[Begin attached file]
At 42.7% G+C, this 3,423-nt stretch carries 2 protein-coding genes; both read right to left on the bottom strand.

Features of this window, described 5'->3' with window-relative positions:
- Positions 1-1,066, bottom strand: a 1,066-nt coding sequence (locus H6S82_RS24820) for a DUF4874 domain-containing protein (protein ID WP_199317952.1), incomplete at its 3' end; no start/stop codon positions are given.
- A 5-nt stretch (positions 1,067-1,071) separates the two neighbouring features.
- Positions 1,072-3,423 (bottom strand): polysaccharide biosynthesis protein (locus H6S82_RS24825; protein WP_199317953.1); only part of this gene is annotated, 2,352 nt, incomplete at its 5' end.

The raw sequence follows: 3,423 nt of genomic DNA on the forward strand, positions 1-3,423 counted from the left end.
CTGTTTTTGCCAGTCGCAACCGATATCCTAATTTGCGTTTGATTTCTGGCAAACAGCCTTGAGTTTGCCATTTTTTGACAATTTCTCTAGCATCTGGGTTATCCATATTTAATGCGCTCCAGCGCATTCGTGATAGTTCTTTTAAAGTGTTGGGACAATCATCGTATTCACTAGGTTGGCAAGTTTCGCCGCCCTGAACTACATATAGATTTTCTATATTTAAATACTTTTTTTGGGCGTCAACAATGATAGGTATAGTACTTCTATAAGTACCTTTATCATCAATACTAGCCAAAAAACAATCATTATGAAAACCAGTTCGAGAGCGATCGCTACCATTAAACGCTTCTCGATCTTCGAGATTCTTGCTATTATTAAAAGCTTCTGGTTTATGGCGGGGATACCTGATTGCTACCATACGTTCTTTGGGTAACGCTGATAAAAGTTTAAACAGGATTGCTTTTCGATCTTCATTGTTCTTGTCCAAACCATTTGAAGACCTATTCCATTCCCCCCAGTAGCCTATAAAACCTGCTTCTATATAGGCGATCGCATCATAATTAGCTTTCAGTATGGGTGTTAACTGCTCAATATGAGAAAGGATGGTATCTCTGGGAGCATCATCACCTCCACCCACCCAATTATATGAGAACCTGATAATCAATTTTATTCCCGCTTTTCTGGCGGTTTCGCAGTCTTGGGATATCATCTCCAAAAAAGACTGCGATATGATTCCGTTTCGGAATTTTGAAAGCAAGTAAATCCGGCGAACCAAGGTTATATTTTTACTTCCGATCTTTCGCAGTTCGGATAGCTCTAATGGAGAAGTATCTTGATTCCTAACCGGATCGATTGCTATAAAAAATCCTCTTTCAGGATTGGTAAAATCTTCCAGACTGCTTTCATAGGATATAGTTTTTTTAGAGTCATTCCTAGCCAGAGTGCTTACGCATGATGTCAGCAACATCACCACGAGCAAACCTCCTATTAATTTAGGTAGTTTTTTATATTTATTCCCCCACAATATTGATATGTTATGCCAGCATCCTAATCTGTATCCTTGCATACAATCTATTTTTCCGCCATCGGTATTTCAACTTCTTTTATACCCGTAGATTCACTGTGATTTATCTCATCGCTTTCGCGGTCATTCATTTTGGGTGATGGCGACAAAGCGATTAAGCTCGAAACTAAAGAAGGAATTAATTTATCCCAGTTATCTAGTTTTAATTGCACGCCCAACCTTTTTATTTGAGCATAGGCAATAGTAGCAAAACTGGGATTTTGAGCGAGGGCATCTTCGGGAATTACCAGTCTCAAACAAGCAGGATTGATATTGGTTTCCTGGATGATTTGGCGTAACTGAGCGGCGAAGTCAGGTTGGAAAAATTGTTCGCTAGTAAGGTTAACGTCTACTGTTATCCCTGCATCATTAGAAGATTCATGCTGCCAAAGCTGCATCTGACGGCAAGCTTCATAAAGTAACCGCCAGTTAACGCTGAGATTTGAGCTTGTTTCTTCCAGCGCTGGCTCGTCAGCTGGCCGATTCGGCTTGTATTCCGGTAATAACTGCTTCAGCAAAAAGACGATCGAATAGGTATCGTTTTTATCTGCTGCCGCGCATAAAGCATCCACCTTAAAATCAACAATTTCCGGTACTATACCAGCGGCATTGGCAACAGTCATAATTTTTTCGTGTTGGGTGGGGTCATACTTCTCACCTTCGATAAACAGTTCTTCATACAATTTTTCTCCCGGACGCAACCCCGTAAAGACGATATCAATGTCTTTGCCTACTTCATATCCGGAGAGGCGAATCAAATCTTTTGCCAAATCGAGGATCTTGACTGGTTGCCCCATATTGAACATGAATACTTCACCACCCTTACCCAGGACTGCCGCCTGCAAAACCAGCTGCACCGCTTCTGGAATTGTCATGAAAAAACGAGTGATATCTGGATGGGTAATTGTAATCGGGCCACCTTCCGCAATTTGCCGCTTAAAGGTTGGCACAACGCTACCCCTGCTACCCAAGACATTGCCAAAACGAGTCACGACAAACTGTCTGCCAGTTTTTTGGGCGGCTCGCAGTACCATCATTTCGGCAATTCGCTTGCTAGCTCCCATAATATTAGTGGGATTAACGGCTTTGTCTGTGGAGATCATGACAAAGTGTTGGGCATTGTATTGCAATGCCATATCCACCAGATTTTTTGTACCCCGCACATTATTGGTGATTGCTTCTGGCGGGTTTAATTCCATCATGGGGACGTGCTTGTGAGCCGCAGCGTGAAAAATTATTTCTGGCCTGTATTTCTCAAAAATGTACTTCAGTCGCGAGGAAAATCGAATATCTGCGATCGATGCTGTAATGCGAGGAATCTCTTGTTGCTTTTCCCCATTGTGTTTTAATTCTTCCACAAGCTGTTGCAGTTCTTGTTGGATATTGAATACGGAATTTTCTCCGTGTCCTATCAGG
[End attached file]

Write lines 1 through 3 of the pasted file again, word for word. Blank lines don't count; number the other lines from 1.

At 42.7% G+C, this 3,423-nt stretch carries 2 protein-coding genes; both read right to left on the bottom strand.

Features of this window, described 5'->3' with window-relative positions:
- Positions 1-1,066, bottom strand: a 1,066-nt coding sequence (locus H6S82_RS24820) for a DUF4874 domain-containing protein (protein ID WP_199317952.1), incomplete at its 3' end; no start/stop codon positions are given.